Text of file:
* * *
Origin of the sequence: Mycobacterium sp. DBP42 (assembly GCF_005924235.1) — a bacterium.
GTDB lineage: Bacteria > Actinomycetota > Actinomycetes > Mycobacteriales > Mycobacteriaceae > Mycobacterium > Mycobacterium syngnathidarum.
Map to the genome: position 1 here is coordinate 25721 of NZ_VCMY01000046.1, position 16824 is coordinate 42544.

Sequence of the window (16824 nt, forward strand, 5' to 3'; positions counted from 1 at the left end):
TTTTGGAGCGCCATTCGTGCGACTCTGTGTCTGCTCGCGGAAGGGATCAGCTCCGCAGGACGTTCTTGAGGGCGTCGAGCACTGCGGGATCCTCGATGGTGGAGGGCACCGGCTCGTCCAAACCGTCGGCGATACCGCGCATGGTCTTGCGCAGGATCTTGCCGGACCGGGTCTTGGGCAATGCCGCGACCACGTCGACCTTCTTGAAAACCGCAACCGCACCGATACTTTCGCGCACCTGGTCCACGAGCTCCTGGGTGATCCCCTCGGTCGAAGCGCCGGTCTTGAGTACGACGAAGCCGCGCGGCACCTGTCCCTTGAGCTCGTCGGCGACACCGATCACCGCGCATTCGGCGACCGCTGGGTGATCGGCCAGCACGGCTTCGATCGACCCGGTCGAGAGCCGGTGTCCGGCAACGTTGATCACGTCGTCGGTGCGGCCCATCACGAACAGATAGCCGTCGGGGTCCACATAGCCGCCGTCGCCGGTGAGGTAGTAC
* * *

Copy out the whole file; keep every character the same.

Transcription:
Origin of the sequence: Mycobacterium sp. DBP42 (assembly GCF_005924235.1) — a bacterium.
GTDB lineage: Bacteria > Actinomycetota > Actinomycetes > Mycobacteriales > Mycobacteriaceae > Mycobacterium > Mycobacterium syngnathidarum.
Map to the genome: position 1 here is coordinate 25721 of NZ_VCMY01000046.1, position 16824 is coordinate 42544.

Sequence of the window (16824 nt, forward strand, 5' to 3'; positions counted from 1 at the left end):
TTTTGGAGCGCCATTCGTGCGACTCTGTGTCTGCTCGCGGAAGGGATCAGCTCCGCAGGACGTTCTTGAGGGCGTCGAGCACTGCGGGATCCTCGATGGTGGAGGGCACCGGCTCGTCCAAACCGTCGGCGATACCGCGCATGGTCTTGCGCAGGATCTTGCCGGACCGGGTCTTGGGCAATGCCGCGACCACGTCGACCTTCTTGAAAACCGCAACCGCACCGATACTTTCGCGCACCTGGTCCACGAGCTCCTGGGTGATCCCCTCGGTCGAAGCGCCGGTCTTGAGTACGACGAAGCCGCGCGGCACCTGTCCCTTGAGCTCGTCGGCGACACCGATCACCGCGCATTCGGCGACCGCTGGGTGATCGGCCAGCACGGCTTCGATCGACCCGGTCGAGAGCCGGTGTCCGGCAACGTTGATCACGTCGTCGGTGCGGCCCATCACGAACAGATAGCCGTCGGGGTCCACATAGCCGCCGTCGCCGGTGAGGTAGTAC